OFFICIALS in New Zealand have confirmed that a cull of over 22,000 cattle infected with the Mycoplasma bovis disease has commenced.
The cull, said to be costing in the region of $60 million, was announced by New Zealand’s Minister of Agriculture Damien O’Connor.
Farmers from 28 properties in Hawke’s Bay, Canterbury, Otago and Southland have cattle that must be killed in order to prevent further spread of the disease, and will be compensated. The country is one of only a handful left in the world not to be affected by Mycoplasma bovis – and the hope is that the ruthless cull program will keep it that way.
Minister O’Connor said: “We need to reduce the risk of any spread of this infection throughout the country. Under the Biosecurity Act, farmers from infected properties will be entitled to compensation, which could cost $60 million.”
He added that the Ministry for Primary Industries has shelled out over $35 million so far on operating costs for investigating and stopping the disease spreading.
However, he highlighted that ongoing costs of eradicating Mycoplasma bovis fully from New Zealand had yet to be fully calculated: “There will be fair compensation for farmers. Every animal is priced differently, with different production potential, so there is a process to go through.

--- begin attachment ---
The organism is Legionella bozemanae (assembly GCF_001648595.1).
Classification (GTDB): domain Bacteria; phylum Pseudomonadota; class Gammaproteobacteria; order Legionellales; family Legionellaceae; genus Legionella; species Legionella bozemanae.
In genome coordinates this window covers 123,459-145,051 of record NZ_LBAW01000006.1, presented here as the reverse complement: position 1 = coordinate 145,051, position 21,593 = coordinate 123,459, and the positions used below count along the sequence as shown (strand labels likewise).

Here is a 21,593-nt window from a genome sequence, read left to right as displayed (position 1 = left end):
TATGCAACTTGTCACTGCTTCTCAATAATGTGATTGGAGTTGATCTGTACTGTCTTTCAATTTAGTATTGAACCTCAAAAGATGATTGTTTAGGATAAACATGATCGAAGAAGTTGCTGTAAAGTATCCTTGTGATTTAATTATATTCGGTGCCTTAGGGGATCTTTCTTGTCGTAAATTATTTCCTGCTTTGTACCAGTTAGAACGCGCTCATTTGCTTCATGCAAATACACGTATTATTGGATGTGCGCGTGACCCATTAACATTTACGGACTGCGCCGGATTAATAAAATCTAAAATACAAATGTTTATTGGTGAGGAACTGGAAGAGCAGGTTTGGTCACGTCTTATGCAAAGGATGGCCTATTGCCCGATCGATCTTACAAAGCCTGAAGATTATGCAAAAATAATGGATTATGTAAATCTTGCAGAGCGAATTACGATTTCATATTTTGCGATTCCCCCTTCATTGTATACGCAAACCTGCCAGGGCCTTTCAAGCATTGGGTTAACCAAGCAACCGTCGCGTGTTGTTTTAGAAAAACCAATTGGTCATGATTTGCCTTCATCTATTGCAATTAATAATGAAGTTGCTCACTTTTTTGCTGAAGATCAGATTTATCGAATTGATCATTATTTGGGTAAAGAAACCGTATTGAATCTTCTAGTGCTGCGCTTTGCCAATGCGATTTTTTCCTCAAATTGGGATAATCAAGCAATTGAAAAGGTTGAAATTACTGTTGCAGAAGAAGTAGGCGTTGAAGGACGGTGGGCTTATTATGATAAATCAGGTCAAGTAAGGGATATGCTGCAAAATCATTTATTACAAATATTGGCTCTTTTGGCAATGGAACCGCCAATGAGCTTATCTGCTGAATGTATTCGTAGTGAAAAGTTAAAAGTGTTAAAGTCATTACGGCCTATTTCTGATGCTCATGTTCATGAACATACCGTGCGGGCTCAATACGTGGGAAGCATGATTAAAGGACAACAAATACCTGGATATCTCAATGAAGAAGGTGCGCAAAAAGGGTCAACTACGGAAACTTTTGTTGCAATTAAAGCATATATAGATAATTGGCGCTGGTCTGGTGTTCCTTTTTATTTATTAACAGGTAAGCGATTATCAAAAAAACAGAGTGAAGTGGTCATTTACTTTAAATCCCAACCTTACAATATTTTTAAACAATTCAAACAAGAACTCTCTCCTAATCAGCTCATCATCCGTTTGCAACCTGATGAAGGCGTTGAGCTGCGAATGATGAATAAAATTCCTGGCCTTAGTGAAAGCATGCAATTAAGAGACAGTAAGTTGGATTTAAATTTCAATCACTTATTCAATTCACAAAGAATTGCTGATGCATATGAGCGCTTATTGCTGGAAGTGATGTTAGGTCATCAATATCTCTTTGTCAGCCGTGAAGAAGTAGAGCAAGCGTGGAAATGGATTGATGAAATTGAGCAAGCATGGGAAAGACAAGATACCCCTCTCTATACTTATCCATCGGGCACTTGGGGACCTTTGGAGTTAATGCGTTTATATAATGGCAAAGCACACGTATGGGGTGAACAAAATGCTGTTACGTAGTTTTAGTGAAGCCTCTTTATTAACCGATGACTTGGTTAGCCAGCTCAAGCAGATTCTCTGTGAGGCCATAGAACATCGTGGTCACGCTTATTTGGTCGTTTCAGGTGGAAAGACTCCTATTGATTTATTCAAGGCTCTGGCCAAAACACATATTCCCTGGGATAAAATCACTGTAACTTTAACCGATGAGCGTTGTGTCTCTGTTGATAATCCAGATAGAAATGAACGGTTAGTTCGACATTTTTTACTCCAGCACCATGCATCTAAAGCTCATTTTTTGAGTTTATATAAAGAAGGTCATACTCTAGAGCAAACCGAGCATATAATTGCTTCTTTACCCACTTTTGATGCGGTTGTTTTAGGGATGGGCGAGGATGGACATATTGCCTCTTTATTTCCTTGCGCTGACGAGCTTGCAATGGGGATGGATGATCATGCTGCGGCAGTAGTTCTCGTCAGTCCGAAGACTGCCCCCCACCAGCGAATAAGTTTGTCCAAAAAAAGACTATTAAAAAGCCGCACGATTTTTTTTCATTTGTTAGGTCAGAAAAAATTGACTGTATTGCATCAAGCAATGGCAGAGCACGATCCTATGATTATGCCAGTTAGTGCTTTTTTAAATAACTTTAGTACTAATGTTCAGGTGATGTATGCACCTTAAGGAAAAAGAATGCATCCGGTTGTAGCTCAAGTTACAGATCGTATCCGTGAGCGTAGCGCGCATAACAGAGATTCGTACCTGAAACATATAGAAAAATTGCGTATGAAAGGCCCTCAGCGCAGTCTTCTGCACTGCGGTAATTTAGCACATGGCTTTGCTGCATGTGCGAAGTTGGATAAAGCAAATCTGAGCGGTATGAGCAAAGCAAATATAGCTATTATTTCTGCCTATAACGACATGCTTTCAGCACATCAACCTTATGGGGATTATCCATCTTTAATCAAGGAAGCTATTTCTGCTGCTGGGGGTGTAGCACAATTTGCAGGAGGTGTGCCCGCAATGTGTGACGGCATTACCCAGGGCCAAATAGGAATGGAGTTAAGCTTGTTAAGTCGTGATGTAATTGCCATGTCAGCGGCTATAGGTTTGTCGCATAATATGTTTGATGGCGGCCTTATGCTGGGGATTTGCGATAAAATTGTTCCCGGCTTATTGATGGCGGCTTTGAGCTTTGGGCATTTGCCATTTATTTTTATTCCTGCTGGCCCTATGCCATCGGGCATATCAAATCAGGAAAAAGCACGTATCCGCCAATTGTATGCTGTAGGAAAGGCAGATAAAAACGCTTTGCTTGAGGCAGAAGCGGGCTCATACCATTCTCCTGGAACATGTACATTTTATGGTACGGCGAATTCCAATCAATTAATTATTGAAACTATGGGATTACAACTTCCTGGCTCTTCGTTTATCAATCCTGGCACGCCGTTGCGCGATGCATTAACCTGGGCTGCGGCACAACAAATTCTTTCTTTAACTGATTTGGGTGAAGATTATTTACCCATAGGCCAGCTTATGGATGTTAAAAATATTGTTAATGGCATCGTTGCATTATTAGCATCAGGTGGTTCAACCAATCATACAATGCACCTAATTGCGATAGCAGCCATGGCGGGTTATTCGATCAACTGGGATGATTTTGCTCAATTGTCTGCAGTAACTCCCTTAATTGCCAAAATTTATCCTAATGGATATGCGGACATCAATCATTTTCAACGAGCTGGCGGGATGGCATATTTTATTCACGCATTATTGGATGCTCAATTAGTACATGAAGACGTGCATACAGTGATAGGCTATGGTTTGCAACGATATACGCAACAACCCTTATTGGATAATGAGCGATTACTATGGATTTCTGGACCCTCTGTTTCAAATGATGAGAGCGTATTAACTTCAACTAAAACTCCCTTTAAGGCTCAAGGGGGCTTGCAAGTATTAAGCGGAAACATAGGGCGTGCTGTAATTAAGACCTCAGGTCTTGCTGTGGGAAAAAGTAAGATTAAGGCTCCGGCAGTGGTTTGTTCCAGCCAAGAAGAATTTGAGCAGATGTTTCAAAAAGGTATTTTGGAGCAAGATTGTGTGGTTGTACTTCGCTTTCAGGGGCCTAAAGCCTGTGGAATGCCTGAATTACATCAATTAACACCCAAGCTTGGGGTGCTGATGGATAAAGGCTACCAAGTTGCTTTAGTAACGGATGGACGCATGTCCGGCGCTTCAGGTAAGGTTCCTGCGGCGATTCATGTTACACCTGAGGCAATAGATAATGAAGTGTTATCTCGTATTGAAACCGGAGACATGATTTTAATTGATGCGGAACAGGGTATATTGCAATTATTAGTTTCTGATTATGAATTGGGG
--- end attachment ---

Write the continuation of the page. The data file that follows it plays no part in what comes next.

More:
“Everyone across New Zealand can understand how incredibly difficult it is for these farmers to lose their herds. Many of these animals will be known individually. While we still have challenges ahead in managing this outbreak, these families can move forward with their farms and lives,” Minister O’Connor said.
Cattle movements are being blamed for the rapid spread of Mycoplasma bovis in the country. Federated Farmers president Katie Milne said the cull was a relief for all farmers: “Their determination to do the best we can to get rid of it should be acknowledged by all farmers,” she said, stressing that families affected by the cull should be offered as much support as possible.
FFNZ vice chair and dairy farmer, Wayne Langford, added: “As a farmer it’s disappointing to see such a big loss of stock – but in terms of the long-term benefit it should be good for New Zealand.”
While the loss of 22,000 cows sounded like a lot, New Zealand had 20 million total between its dairy and cattle herds, so it was a small percentage in the overall scheme of things.
Mr Langford noted that the 28 farms involved were related to each other: “They’ve had stock movements between properties. It’s not a wide spread of the disease, which is one positive.”
Source: The Scottish Farmer